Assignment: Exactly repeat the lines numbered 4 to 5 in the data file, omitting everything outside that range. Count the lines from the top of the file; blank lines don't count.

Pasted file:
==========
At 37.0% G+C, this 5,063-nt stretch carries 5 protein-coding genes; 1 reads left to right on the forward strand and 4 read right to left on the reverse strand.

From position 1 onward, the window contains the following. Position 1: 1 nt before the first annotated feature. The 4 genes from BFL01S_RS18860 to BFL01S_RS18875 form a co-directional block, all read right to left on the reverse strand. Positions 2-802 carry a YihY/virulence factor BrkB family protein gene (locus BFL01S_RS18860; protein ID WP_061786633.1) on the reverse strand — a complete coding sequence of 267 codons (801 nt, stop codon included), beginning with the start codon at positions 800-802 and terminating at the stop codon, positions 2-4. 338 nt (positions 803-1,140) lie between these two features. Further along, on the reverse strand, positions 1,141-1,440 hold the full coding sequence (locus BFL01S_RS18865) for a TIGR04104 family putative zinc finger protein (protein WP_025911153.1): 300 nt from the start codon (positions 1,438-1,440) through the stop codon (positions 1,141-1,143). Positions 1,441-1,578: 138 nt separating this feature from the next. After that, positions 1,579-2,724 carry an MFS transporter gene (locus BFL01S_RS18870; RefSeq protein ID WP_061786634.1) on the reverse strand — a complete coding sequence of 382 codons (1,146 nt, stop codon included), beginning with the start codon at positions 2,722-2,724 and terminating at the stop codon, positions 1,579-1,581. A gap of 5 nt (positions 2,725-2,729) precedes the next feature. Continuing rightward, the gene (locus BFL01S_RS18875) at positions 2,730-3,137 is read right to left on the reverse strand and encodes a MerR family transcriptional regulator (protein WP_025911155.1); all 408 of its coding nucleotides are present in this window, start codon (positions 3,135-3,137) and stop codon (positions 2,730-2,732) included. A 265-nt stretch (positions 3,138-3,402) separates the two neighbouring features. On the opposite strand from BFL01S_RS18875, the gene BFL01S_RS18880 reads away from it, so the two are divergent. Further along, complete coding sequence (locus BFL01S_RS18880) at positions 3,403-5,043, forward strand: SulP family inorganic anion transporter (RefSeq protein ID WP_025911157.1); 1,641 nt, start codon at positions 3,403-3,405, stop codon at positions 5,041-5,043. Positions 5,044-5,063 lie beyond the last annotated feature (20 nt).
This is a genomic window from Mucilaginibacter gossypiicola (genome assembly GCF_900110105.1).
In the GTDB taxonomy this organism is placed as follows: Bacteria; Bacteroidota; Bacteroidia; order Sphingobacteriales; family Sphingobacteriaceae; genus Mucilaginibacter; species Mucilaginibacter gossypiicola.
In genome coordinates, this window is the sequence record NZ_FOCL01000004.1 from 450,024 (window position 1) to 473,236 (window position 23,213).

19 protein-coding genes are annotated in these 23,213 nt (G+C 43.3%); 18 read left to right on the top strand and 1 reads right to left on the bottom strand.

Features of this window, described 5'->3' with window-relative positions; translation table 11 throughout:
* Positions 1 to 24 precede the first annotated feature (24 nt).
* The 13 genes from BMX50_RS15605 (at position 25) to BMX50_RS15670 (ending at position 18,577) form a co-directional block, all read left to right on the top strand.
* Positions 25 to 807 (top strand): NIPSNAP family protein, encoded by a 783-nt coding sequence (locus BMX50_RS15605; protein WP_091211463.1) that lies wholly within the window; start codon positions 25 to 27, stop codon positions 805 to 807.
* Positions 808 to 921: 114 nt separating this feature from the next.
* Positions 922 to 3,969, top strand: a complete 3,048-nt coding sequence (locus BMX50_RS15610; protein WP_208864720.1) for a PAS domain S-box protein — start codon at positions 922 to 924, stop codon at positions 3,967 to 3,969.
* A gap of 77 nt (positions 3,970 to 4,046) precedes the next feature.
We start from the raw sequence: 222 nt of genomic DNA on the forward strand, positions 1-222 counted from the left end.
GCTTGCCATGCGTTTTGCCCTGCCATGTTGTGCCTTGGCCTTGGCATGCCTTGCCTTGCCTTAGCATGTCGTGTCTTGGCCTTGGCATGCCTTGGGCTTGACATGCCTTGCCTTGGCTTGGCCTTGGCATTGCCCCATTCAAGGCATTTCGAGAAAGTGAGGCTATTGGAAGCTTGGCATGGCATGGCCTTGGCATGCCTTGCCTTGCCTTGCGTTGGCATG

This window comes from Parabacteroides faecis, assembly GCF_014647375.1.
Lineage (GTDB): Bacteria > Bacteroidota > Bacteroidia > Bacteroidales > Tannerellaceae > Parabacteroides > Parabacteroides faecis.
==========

In the GTDB taxonomy this organism is placed as follows: Bacteria; Bacteroidota; Bacteroidia; order Sphingobacteriales; family Sphingobacteriaceae; genus Mucilaginibacter; species Mucilaginibacter gossypiicola.
In genome coordinates, this window is the sequence record NZ_FOCL01000004.1 from 450,024 (window position 1) to 473,236 (window position 23,213).